NR: You don’t want to say too much because you’re new in the job, I understand that. One thing you have said very clearly in your old job as Education Secretary: you called for a 9 per cent pay rise for the newest teachers. Now that you are the Chancellor, can teachers safely assume that you will write the cheque for that pay rise?

NZ: We made a pledge in our manifesto that the starting salary of teachers will rise to £30,000. That 9 per cent rise is what I have advised the pay review bodies that I need to do: and 7.7% for next year to get that starting salary to £30,000 that I had agreed during the spending review. So I’m not going out of my spending envelope and I’m recommending 5 per cent over two years for senior teachers when I was actually Secretary of State for Education. I will look at the evidence from the pay review bodies and we will make a collective decision as a government. The important thing is fiscal discipline. That is what we’ve got to do because we’ve got to bear down on the blight of inflation: fiscal discipline.

NR: Now, let me talk about you. You and I have talked in the past about the extraordinary moment when you watched your father, an enemy of Saddam Hussein, on a plane trying to flee Baghdad as the secret police marched up the steps. You thought he was going to be arrested and taken away. Can you believe that that boy from Baghdad is now the Chancellor of the Exchequer in the UK?

NZ: I’m going to well up in a minute, Nick. I pinch myself every morning to wake up to think the 11-year-old who arrived on these shores and couldn’t speak a word of English is now the Member for Shakespeare for the heart of England and the Chancellor of the Exchequer in Her Majesty’s Government. This is the greatest country on earth, Nick.

NR: The problem, though, is this, and we heard it earlier on the programme. The chair of the International Chambers of Commerce, Paul Dressler, said something rather similar to you. But then he went on to say, it took centuries to build a fantastic reputation for this country. We are being laughed at around the world. It’s got to stop. Is he right?

NZ: That’s true. I was in Qatar for the Platinum Jubilee. I signed a memorandum of understanding on education, an MOU with the Qatari government. I was on the Foreign Affairs Select Committee for many years. This country is a beacon of freedom and opportunity for the rest of the world. And it will long continue under this Prime Minister and this Chancellor.

NR: As we’ve been speaking, there has been another resignation. Laura Trott, who is a PPS, has resigned. Trust, she says, in politics is and must always be of the utmost importance. Sadly, in recent months this has been lost. What do you say to her and to other Conservatives who think it is over?

NZ: I’m sorry to lose any Conservative, but of course sorry to lose a talented Member of Parliament like Laura Trott. What I would say to her is the way you deliver trust is by delivering outcomes for people. They want to see us focus on the economy and stewardship of the economy, rebuilding the economy, growing the economy and on national security abroad. We’ve got war raging on our continent and of course, at home, 13,500 police officers are recruited. And of course, the backlog that Steve Barclay will deal with in the NHS and skills: there is a huge ambition to make T-levels as famous as A-levels.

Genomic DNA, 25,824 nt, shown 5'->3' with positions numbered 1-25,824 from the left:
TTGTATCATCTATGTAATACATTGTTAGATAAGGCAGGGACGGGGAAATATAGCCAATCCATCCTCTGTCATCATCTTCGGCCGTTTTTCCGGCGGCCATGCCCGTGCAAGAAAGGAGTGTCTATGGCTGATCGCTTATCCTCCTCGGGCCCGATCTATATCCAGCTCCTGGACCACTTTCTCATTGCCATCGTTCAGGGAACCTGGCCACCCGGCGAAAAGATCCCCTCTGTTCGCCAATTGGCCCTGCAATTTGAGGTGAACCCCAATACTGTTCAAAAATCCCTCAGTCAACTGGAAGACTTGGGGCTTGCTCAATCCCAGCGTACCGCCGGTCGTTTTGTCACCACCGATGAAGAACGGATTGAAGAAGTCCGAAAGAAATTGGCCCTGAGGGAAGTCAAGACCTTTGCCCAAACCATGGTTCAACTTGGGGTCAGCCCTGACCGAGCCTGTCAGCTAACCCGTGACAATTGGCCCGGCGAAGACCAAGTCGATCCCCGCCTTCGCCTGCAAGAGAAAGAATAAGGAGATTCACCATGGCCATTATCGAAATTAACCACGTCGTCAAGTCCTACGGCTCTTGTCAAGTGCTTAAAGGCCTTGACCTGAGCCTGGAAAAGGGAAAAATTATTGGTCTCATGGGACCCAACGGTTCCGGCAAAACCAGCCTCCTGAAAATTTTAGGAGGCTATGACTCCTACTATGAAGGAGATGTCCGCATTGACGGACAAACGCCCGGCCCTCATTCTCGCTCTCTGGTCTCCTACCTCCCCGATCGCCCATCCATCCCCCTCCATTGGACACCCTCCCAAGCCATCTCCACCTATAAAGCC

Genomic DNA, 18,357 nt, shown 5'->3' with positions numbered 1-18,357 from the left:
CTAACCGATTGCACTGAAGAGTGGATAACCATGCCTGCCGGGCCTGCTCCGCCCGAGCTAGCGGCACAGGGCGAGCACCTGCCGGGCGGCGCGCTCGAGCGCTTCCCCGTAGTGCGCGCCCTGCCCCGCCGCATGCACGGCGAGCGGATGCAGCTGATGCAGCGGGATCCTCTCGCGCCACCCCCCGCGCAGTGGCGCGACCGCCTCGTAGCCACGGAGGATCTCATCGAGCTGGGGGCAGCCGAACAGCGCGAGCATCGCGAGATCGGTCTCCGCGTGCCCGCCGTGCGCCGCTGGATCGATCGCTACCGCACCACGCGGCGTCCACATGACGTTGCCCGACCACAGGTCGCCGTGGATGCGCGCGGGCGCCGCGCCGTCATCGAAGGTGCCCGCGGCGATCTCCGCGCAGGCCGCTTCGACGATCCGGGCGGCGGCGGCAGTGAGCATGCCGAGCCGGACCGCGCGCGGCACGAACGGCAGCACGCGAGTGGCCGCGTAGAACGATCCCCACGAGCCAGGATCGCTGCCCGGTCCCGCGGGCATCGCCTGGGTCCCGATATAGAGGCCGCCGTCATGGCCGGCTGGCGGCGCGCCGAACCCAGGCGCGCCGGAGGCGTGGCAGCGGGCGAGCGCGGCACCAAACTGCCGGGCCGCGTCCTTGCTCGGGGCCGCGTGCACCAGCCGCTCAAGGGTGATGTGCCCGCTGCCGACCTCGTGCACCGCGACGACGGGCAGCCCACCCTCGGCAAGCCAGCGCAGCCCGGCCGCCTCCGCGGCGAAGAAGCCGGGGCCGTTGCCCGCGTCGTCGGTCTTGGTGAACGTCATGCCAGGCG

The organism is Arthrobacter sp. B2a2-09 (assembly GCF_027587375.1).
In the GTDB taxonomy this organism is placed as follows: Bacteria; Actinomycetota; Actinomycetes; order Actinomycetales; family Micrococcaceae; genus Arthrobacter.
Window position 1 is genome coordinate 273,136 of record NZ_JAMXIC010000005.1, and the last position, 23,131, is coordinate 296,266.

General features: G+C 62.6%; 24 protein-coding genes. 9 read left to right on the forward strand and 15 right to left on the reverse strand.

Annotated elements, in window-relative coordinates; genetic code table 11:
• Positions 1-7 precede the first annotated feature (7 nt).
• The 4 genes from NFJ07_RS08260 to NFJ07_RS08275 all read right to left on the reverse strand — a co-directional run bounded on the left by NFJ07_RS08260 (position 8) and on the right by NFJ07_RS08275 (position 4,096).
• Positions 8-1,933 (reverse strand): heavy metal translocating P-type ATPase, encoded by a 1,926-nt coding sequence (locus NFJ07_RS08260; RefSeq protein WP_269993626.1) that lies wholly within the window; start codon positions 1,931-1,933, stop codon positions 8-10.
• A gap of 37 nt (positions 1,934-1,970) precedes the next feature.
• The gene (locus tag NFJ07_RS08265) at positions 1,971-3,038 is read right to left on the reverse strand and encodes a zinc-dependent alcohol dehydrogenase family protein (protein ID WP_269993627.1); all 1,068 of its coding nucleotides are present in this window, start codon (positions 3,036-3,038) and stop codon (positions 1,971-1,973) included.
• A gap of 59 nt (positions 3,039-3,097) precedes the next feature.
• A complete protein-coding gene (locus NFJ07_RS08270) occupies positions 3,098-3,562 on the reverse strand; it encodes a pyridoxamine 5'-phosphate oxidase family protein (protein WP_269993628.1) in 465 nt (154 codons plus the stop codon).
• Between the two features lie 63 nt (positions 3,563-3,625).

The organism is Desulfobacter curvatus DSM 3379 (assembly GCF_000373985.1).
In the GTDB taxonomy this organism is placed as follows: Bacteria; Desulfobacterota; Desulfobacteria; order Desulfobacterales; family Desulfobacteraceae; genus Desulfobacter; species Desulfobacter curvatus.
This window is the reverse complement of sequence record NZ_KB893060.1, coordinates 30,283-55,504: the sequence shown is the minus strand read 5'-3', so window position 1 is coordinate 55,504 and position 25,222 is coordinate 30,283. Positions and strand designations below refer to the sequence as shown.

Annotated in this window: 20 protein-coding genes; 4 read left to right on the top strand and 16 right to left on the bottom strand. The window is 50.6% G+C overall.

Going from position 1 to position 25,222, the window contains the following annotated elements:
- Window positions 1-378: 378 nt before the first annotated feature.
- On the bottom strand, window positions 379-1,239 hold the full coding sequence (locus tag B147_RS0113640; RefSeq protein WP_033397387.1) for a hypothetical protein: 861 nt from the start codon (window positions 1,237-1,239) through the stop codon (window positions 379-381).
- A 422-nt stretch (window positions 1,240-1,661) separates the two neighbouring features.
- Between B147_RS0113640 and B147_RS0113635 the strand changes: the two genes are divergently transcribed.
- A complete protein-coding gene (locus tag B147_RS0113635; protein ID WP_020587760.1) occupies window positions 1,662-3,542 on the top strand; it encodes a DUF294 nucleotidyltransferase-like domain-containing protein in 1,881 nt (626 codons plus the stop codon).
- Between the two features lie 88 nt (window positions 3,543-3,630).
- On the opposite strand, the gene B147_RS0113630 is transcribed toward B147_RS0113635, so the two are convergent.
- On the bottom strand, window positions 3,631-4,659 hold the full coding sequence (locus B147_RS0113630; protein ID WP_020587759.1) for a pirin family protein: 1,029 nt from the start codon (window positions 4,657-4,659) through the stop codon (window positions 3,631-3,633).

NR: Mr. Zahawi, forgive me for interrupting you. The man who came on this programme on Monday morning to defend the Prime Minister has just resigned. Will Quince, the Education Minister, a minister in the department you left yesterday. It’s over, Mr Zahawi, isn’t it?

NZ: I’m sorry to see Will Quince go. He was my Children and Families Minister and a great minister. All I would say to colleagues is people don’t vote for divided teams.

NR: Mr Quince – in good faith – came on this programme and repeated what he was told by No. 10. They were repeating what they were told by the Prime Minister. It turned out not to be true. Is your claim this morning to your colleagues who disagree with you: it doesn’t matter whether we tell the truth?

NZ: No, what I’m saying is we make decisions at warp speed. We don’t always get them right. We make mistakes. The Prime Minister came out last night and said, I made a mistake and I am sorry and I am equally sorry to see colleagues leave government and I want us to unite and deliver for the country. There are no easy options. Every morning we wake up, we make hard decisions. What is a priority for your listeners, for the country, is that we continue to deliver that economic stewardship, rebuild the economy and grow it. And of course, all the other things that you and I have been discussing, whether it be national security abroad or at home or the backlog in the NHS. I am deeply sorry to see colleagues leave government, but I am determined to make sure we continue to focus on delivery.

NR: Nadhim Zahawi, the new Chancellor of the Exchequer, thank you very much indeed.